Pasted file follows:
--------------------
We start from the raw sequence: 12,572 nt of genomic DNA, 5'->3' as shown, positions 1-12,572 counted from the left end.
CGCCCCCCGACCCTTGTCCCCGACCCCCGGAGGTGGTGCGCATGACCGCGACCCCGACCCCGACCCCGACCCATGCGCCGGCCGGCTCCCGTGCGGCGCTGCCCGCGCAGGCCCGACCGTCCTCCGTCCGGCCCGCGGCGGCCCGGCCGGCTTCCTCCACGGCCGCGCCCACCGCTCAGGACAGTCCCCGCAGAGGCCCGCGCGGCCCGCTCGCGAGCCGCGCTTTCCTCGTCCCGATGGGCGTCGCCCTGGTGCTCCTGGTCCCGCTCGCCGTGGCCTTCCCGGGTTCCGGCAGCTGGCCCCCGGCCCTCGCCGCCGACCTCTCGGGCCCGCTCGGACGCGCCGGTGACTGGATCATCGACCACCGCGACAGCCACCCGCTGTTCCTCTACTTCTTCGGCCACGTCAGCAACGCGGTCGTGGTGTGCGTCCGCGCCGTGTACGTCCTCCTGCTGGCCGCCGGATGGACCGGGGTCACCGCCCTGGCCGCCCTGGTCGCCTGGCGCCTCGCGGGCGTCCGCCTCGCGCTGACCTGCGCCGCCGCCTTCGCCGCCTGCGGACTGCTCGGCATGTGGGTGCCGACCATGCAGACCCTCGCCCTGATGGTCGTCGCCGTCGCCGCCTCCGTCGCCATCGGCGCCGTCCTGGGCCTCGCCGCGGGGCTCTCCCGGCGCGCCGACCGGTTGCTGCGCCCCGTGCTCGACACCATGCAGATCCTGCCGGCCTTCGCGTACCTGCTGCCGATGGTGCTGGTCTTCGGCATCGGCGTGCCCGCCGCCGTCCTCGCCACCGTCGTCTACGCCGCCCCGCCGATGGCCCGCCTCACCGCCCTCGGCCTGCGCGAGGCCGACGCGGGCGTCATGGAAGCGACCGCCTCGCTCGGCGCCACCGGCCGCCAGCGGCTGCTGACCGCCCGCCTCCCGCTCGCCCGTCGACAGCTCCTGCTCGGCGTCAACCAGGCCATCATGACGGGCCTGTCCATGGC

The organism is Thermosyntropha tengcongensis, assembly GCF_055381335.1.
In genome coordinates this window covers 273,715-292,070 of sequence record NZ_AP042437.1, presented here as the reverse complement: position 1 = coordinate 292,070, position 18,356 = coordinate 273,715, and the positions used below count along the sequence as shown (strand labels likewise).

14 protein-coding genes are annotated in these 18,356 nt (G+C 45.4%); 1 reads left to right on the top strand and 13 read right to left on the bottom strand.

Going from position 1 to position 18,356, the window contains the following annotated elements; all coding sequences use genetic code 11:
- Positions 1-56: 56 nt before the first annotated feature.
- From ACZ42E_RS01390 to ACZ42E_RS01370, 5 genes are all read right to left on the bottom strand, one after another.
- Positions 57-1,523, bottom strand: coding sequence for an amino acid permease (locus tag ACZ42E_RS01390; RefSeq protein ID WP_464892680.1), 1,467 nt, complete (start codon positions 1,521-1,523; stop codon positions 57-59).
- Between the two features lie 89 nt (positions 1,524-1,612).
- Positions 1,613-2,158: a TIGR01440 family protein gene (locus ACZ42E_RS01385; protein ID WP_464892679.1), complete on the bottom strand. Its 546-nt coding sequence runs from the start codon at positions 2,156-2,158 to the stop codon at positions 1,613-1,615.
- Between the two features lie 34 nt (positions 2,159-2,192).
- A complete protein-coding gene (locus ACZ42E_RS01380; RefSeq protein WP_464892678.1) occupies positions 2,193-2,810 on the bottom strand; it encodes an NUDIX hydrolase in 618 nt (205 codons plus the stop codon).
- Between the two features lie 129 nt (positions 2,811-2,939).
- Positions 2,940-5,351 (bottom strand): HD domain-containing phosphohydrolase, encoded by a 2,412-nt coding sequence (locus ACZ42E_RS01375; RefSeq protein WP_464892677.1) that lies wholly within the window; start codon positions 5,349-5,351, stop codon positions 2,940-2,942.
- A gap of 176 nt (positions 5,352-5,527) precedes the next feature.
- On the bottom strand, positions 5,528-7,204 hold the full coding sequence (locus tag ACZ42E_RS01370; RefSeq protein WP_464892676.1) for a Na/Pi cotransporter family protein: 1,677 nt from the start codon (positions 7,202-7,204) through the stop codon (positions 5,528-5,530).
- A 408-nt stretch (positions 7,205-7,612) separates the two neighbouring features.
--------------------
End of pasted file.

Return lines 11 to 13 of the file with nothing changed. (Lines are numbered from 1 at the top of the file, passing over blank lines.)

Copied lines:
- Positions 1,613-2,158: a TIGR01440 family protein gene (locus ACZ42E_RS01385; protein ID WP_464892679.1), complete on the bottom strand. Its 546-nt coding sequence runs from the start codon at positions 2,156-2,158 to the stop codon at positions 1,613-1,615.
- Between the two features lie 34 nt (positions 2,159-2,192).
- A complete protein-coding gene (locus ACZ42E_RS01380; RefSeq protein WP_464892678.1) occupies positions 2,193-2,810 on the bottom strand; it encodes an NUDIX hydrolase in 618 nt (205 codons plus the stop codon).